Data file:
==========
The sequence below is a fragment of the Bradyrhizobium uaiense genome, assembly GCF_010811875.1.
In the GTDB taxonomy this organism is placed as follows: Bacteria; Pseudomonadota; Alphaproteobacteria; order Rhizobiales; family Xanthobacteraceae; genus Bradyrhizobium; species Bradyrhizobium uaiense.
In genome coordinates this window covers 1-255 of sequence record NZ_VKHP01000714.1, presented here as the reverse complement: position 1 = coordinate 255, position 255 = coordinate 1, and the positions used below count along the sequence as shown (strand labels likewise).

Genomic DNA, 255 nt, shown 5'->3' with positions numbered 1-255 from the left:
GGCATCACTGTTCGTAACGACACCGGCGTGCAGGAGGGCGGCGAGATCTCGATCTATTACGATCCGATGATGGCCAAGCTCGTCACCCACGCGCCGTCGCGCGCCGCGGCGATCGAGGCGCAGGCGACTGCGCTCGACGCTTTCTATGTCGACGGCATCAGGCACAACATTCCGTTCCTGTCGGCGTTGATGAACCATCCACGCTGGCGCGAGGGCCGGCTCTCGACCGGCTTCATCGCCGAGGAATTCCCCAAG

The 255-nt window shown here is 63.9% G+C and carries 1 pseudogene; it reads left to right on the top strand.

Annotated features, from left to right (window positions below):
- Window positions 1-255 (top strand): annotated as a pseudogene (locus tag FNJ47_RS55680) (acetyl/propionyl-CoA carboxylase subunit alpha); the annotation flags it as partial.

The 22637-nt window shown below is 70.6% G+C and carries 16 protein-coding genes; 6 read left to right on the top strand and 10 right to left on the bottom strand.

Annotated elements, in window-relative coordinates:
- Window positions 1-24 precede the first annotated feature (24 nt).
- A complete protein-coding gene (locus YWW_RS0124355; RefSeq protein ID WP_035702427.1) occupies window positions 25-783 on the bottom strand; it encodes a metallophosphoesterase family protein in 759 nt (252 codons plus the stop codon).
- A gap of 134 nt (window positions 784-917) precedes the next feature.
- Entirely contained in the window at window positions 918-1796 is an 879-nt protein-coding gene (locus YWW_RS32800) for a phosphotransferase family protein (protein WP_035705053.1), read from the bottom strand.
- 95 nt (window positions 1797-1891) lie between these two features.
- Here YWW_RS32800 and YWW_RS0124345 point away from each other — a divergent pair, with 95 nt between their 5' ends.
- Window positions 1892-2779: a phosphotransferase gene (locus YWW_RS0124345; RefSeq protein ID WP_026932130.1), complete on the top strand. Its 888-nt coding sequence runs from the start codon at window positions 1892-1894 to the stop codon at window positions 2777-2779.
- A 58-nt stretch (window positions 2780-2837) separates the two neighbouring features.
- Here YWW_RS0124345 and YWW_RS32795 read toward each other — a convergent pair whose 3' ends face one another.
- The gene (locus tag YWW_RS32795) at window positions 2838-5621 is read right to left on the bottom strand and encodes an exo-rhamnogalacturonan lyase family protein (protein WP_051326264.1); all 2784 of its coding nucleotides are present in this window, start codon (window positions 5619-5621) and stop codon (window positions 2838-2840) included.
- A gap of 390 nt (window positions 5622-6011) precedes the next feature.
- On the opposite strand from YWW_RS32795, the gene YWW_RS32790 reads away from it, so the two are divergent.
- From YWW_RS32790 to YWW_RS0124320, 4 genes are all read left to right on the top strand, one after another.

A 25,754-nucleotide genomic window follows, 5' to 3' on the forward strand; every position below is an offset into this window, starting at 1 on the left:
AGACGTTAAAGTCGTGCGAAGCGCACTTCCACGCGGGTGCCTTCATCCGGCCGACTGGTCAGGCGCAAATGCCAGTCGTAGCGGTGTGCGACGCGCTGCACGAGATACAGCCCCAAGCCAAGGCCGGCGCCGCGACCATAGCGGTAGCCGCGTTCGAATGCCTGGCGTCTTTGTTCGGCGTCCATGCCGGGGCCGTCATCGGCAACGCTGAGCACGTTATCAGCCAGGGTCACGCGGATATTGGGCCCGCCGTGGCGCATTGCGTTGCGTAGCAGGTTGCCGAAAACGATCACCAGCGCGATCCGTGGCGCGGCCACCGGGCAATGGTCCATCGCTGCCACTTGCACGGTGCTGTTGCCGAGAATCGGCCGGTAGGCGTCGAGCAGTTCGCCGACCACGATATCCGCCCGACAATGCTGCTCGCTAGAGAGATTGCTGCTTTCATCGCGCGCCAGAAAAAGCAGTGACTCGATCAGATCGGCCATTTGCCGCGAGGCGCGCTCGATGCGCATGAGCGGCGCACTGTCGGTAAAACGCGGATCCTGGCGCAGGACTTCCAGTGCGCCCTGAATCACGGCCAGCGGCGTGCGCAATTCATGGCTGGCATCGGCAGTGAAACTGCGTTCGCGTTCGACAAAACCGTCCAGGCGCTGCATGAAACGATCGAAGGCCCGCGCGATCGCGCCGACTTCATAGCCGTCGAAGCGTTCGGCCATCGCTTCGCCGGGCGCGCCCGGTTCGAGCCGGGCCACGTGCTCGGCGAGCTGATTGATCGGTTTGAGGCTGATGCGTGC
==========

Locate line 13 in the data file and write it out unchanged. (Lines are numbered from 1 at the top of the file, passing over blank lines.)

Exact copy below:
- A gap of 134 nt (window positions 784-917) precedes the next feature.